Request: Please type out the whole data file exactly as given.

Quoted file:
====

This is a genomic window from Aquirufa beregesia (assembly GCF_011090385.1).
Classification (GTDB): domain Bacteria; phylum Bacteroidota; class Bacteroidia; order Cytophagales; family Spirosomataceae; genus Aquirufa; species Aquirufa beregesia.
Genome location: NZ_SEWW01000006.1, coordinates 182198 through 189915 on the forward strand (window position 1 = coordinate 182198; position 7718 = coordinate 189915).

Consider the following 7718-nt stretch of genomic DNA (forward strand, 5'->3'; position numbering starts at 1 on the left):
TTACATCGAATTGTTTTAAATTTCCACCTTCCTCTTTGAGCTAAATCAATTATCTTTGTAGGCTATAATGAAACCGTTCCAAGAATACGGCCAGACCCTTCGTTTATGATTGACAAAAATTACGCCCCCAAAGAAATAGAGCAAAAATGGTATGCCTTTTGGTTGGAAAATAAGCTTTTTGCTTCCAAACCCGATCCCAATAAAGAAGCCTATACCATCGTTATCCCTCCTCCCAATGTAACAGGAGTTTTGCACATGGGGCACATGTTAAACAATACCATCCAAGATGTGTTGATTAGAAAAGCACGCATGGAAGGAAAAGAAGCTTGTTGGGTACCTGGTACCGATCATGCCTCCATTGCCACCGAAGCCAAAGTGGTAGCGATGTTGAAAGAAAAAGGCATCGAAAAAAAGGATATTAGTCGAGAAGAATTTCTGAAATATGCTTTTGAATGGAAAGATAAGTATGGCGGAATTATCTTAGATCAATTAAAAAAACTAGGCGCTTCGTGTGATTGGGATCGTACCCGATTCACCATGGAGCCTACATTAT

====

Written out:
This is a genomic window from Aquirufa beregesia (assembly GCF_011090385.1).
Classification (GTDB): domain Bacteria; phylum Bacteroidota; class Bacteroidia; order Cytophagales; family Spirosomataceae; genus Aquirufa; species Aquirufa beregesia.
Genome location: NZ_SEWW01000006.1, coordinates 182198 through 189915 on the forward strand (window position 1 = coordinate 182198; position 7718 = coordinate 189915).

Consider the following 7718-nt stretch of genomic DNA (forward strand, 5'->3'; position numbering starts at 1 on the left):
TTACATCGAATTGTTTTAAATTTCCACCTTCCTCTTTGAGCTAAATCAATTATCTTTGTAGGCTATAATGAAACCGTTCCAAGAATACGGCCAGACCCTTCGTTTATGATTGACAAAAATTACGCCCCCAAAGAAATAGAGCAAAAATGGTATGCCTTTTGGTTGGAAAATAAGCTTTTTGCTTCCAAACCCGATCCCAATAAAGAAGCCTATACCATCGTTATCCCTCCTCCCAATGTAACAGGAGTTTTGCACATGGGGCACATGTTAAACAATACCATCCAAGATGTGTTGATTAGAAAAGCACGCATGGAAGGAAAAGAAGCTTGTTGGGTACCTGGTACCGATCATGCCTCCATTGCCACCGAAGCCAAAGTGGTAGCGATGTTGAAAGAAAAAGGCATCGAAAAAAAGGATATTAGTCGAGAAGAATTTCTGAAATATGCTTTTGAATGGAAAGATAAGTATGGCGGAATTATCTTAGATCAATTAAAAAAACTAGGCGCTTCGTGTGATTGGGATCGTACCCGATTCACCATGGAGCCTACATTAT